8) 1,2,2,6,6-pentamethylpiperidin-4-yl β-(3,5-di-tert-butyl-4-hydroxyphenyl)propionate
9) di(1-benzyl-2,2,6,6-tetramethylpiperidin-4-yl) maleate
10) di(2,2,6,6-tetramethylpiperidin-4-yl) succinate
11) di(2,2,6,6-tetramethylpiperidin-4-yl) glutarate
12) di(2,2,6,6-tetramethylpiperidin-4-yl) adipate
13) di(2,2,6,6-tetramethylpiperidin-4-yl) sebacate
14) di(1,2,2,6,6-pentamethylpiperidin-4-yl) sebacate
15) di(1,2,3,6-tetramethyl-2,6-diethylpiperidin-4-yl) sebacate
16) di(1-allyl-2,2,6,6-tetramethylpiperidin-4-yl) phthalate
18) 1-acetyl-2,2,6,6-tetramethylpiperidin-4-yl acetate
19) tri(2,2,6,6-tetramethylpiperidin-4-yl) trimellitate
21) di(2,2,6,6-tetramethylpiperidin-4-yl) diethylmalonate
22) di(1,2,2,6,6-pentamethylpiperidin-4-yl) dibutylmalonate
23) di(1,2,2,6,6-pentamethylpiperidin-4-yl) butyl(3,5-di-tert-butyl-4-hydroxybenzyl)malonate
24) di(1,2,2,6,6-pentamethylpiperidin-4-yl) dibenzylmalonate
25) di(1,2,3,6-tetramethyl-2,6-diethylpiperdin-4yl) -yl) dibenzylmalonate
30) tris(1-propyl-2,2,6,6-tetramethylpiperidin-4-yl) phosphite
31) tris(1-propyl-2,2,6,6-tetramethylpiperidin-4-yl) phosphate
32) phenyl[bis(1,2,2,6,6-pentamethylpiperidin-4-yl)] phosphonate
b) Compounds of formula (III) ##STR3## wherein n is the number 1 or 2, R and R1 are as defined under a), R3 is hydrogen, C1 -C12 alkyl, C2 -C5 hydroxyalkyl, C5 -C7 cycloalkyl, C7 -C8 aralkyl, C2 -C18 alkanoyl, C3 -C5 alkenoyl or benzoyl and R4 when n is 1 is hydrogen, C1 -C18 alkyl, C3 -C8 alkenyl, C5 -C7 cycloalkyl, C1 -C4 alkyl substituted by a hydroxyl, cyano, alkoxycarbonyl or carbamide group, glycidyl or a group of the formula --CH2 --CH(OH)--Z or of the formula --CONH--Z, wherein Z is hydrogen, methyl or phenyl, R4 when n is 2 is C2 -C12 alkylene, C6 -C12 arylene, xylylene, a group --CH2 --CH(OH)--CH2 -- or a group --CH2 --CH(OH)--CH2 --O--D--O--, wherein D is C2 -C10 alkylene, C6 -C15 arylene or C6 -C12 cycloalkylene, or, with the proviso that R3 is not alkanoyl, alkenoyl or benzoyl, R4 can also be a divalent radical of an aliphatic, cycloaliphatic or aromatic dicarboxylic acid or dicarbamic acid, or the group --CO--, or R3 and R4 when n is 1 can together be the divalent radical of an aliphatic, cycloaliphatic or aromatic 1,2- or 1,3-dicarboxylic acid.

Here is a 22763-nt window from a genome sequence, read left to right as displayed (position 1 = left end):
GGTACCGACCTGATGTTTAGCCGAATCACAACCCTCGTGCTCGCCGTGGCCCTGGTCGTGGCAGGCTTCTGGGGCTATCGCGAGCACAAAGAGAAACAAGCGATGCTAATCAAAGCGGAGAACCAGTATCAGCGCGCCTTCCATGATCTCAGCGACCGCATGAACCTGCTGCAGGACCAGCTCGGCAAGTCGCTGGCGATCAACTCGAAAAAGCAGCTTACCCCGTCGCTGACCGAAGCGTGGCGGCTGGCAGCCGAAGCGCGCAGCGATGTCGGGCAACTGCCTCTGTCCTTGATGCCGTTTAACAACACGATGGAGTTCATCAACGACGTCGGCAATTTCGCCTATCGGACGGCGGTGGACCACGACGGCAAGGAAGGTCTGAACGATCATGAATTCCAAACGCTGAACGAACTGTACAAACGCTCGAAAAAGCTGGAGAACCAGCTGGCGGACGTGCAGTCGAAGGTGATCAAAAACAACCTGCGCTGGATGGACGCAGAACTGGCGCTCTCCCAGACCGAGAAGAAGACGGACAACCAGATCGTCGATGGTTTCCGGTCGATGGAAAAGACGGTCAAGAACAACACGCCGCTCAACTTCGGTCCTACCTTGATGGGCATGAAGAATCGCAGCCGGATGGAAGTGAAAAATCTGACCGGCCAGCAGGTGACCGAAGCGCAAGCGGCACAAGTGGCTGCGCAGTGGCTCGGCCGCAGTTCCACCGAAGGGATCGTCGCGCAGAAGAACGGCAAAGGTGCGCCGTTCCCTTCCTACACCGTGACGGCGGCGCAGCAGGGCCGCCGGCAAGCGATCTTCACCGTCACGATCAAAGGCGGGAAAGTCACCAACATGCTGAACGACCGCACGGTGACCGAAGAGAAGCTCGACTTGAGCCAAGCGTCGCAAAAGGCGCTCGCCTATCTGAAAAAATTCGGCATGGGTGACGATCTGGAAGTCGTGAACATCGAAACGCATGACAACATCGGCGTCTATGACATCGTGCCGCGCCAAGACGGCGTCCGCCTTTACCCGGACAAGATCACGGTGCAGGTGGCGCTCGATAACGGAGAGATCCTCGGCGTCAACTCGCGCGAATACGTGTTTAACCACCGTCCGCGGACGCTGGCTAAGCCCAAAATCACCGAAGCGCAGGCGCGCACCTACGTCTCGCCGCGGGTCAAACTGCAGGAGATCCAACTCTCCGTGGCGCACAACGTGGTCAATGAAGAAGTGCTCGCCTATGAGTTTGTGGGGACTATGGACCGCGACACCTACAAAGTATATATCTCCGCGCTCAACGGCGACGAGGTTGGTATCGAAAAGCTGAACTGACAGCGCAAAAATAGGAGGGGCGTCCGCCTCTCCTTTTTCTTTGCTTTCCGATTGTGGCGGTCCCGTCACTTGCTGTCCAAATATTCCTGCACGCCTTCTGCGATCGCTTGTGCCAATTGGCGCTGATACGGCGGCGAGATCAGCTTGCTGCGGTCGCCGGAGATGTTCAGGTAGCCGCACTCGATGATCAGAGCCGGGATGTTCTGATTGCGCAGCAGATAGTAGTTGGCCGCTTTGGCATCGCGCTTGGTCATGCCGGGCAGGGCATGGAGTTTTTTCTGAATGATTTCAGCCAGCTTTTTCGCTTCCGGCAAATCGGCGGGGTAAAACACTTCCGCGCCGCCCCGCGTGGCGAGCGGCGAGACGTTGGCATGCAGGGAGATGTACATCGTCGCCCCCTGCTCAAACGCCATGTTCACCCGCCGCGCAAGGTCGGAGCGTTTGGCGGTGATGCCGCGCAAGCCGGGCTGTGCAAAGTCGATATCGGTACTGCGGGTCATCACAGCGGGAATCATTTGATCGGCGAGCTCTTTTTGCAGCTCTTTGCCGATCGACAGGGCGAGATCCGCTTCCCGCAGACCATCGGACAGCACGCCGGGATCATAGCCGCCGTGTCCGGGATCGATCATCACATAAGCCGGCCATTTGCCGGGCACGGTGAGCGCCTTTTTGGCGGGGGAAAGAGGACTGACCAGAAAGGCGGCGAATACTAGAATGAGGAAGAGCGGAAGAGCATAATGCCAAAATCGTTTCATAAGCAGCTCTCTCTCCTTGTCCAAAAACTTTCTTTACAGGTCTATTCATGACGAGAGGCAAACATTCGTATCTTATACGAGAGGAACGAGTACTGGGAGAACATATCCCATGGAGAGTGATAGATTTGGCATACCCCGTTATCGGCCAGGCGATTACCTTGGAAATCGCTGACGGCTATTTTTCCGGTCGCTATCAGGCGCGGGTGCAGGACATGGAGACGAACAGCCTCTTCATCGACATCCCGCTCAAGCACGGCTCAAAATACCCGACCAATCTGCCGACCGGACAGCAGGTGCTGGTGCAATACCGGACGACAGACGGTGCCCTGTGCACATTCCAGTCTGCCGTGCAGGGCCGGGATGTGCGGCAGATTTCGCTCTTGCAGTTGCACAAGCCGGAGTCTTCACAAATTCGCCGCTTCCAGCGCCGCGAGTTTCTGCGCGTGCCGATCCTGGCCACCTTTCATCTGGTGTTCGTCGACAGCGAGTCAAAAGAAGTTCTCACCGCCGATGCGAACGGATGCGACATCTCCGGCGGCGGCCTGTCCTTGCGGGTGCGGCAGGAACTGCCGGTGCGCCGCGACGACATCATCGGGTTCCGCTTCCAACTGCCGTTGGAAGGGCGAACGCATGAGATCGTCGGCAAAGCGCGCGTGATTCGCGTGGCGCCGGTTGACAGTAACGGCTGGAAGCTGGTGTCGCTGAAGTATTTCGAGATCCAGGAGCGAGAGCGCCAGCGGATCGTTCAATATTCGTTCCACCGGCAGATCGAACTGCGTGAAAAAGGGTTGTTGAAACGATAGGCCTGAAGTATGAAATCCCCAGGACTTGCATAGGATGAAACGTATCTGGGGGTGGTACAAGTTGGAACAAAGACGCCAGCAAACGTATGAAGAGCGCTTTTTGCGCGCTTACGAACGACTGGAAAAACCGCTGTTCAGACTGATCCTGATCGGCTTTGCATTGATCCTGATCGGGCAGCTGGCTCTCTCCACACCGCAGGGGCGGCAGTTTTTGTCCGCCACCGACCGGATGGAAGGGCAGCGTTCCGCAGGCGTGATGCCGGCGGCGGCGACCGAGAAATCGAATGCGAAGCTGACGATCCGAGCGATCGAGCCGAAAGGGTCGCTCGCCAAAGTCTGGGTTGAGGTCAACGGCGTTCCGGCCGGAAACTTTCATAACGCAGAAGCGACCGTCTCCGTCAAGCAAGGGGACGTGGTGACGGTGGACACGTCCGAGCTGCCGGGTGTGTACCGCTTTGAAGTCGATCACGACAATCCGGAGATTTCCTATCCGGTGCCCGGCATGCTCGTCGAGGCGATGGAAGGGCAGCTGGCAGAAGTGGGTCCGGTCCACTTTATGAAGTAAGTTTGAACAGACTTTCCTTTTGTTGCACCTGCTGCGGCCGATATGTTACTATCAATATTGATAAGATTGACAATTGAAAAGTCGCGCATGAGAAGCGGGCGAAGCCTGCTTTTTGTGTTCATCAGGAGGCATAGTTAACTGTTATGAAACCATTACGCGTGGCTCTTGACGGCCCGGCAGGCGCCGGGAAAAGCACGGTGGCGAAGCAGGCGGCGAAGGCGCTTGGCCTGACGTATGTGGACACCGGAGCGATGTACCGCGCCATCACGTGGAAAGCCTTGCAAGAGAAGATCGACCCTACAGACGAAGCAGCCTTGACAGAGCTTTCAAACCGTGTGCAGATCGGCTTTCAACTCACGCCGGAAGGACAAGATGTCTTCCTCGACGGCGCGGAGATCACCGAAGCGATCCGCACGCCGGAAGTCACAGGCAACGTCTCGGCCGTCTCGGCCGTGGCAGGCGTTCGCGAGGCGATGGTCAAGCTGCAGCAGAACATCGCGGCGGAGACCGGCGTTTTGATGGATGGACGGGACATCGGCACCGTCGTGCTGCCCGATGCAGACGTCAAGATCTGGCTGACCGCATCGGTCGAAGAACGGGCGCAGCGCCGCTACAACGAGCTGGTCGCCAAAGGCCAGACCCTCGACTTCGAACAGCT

Any C1 -C12 or C1 -C18 alkyl substituents are as defined under a).
Any C5 -C7 cycloalkyl substituents are especially cyclohexyl.
R3 as C7 -C8 aralkyl is especially phenylethyl or in particular benzyl.
R3 as C2 -C5 hydroxyalkyl is especially 2-hydroxyethyl or 2-hydroxypropyl.
R3 as C2 -C18 alkanoyl is, for example, propionyl, butyryl, octanoyl, dodecanoyl, hexadecanoyl, octadecanoyl or, preferably, acetyl and R3 as C3 -C5 alkenoyl is especially acryloyl.
R4 as C2 -C8 alkenyl is e.g. allyl, methallyl, but-2-enyl, pent-2-enyl, hex-2-enyl or oct-2-enyl.
R4 as C1 -C4 alkyl substituted by a hydroxyl, cyano, alkoxycarbonyl or carbamide group can be e.g. 2-hydroxyethyl, 2-hydroxypropyl, 2-cyanoethyl, methoxycarbonylmethyl, 2-ethoxycarbonylethyl, 2-aminocarbonylpropyl or 2-(dimethylaminocarbonyl)ethyl.
Any C2 -C12 alkylene substituents are e.g. ethylene, propylene, 2,2-dimethylpropylene, tetramethylene, hexamethylene, octamethylene, decamethylene or dodecamethylene.
Any C6 -C15 arylene substituents are e.g. o-, m- or p-phenylene, 1,4-naphthylene or 4,4'-diphenylene.
D as C6 -C12 cycloalkylene is especially cyclohexylene.
The following compounds are examples of polyalkylpiperidine compounds of this class:
45) di(2,2,6,6-tetramethylpiperidin-4-yl) N-(2,2,6,6-tetramethylpiperidin-4-yl)-β-aminodipropionate